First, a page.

The only difference between them to speak of is that iif() evaluates both true and false results, while if only evaluates the returned result. This can lead to some serious bugs that might slip past using iif. For example
Dim left, right As Integer left = inputLeft right = inputRight MsgBox(IIf(left <> 0 And right <> 0, left \ right, "Cannot divide by 0."))
In this example, we've declared that if either left or right are 0, to return "Cannot divide by 0." But if either are set to 0, instead we get a runtime error. This is because iif evaluates both sides of the argument, even though it only needs to evaluate one.
Microsoft provides a similar example on MSDN
number = 12 ' When the divisor is not 0, both If and IIf return 4. Dim divisor = 3 Console.WriteLine(If(divisor <> 0, number \ divisor, 0)) Console.WriteLine(IIf(divisor <> 0, number \ divisor, 0)) ' When the divisor is 0, IIf causes a run-time error, but If does not. divisor = 0 Console.WriteLine(If(divisor <> 0, number \ divisor, 0)) ' Console.WriteLine(IIf(divisor <> 0, number \ divisor, 0))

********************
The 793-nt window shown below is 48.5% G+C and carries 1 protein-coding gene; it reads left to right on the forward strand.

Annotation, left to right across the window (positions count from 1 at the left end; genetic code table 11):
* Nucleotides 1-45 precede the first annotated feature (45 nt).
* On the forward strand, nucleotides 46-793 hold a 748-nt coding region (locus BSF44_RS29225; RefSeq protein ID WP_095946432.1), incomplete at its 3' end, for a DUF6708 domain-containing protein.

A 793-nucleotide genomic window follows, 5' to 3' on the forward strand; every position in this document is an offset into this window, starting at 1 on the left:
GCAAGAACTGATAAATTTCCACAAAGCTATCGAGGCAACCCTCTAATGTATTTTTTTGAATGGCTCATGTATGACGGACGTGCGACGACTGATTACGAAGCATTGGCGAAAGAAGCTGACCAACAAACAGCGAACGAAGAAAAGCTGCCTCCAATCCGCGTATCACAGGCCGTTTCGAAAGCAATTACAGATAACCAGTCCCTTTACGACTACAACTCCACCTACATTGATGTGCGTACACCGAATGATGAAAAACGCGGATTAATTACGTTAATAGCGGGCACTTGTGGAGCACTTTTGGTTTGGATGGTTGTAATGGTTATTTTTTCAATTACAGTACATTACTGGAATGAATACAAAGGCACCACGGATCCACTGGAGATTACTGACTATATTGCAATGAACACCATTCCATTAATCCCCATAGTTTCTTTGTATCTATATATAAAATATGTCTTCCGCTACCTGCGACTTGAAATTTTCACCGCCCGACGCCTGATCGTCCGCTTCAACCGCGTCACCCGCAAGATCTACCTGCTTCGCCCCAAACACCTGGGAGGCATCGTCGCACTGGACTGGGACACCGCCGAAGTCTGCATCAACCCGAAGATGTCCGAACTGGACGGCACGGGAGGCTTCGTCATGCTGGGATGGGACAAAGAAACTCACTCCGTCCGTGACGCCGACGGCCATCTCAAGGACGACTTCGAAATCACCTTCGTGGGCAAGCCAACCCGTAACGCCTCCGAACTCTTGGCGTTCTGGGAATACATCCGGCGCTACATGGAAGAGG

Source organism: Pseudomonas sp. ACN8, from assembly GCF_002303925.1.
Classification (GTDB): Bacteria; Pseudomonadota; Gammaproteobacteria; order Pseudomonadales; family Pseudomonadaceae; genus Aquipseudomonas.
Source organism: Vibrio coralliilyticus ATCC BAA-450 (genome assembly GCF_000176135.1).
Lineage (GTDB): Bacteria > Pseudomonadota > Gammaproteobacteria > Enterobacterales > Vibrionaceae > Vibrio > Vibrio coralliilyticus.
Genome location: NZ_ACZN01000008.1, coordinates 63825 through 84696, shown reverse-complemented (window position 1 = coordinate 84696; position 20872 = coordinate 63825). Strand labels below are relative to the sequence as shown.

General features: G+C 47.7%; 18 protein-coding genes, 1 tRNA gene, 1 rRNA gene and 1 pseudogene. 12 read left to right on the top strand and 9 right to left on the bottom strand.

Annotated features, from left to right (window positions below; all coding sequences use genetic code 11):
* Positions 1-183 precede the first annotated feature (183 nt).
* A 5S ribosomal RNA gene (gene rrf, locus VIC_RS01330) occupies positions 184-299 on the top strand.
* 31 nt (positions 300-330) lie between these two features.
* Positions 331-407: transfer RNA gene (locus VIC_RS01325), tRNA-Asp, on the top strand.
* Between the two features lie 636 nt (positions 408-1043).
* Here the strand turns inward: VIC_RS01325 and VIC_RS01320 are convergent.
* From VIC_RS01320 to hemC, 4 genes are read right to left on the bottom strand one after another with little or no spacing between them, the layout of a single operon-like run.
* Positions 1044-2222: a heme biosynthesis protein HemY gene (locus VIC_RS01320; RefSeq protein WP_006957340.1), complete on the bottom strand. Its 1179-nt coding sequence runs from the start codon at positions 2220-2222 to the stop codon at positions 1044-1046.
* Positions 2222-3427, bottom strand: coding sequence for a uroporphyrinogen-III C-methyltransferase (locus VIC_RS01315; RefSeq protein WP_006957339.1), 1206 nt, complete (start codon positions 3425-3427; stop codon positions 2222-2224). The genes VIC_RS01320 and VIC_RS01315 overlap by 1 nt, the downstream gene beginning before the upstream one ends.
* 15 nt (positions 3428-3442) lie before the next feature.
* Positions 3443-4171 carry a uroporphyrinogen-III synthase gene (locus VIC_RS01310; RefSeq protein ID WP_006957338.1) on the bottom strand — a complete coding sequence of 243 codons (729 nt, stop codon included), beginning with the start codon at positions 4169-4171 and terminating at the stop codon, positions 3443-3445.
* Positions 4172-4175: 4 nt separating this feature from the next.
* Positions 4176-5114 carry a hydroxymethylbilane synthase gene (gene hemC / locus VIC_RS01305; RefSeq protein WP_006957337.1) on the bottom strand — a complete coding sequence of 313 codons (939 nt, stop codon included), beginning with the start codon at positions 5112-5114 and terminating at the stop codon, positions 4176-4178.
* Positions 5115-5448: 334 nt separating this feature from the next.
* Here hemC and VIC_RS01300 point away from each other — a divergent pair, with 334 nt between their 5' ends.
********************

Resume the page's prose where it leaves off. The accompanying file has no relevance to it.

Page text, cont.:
So I imagine there might be a time when this method of evaluation is worthwhile. I thought I'd bring it up for discussion, see what people thought, if you have any examples of where that functionality is taken advantage of or ideas on how one might.
This post has been edited by depricated: 12 May 2014 - 07:47 AM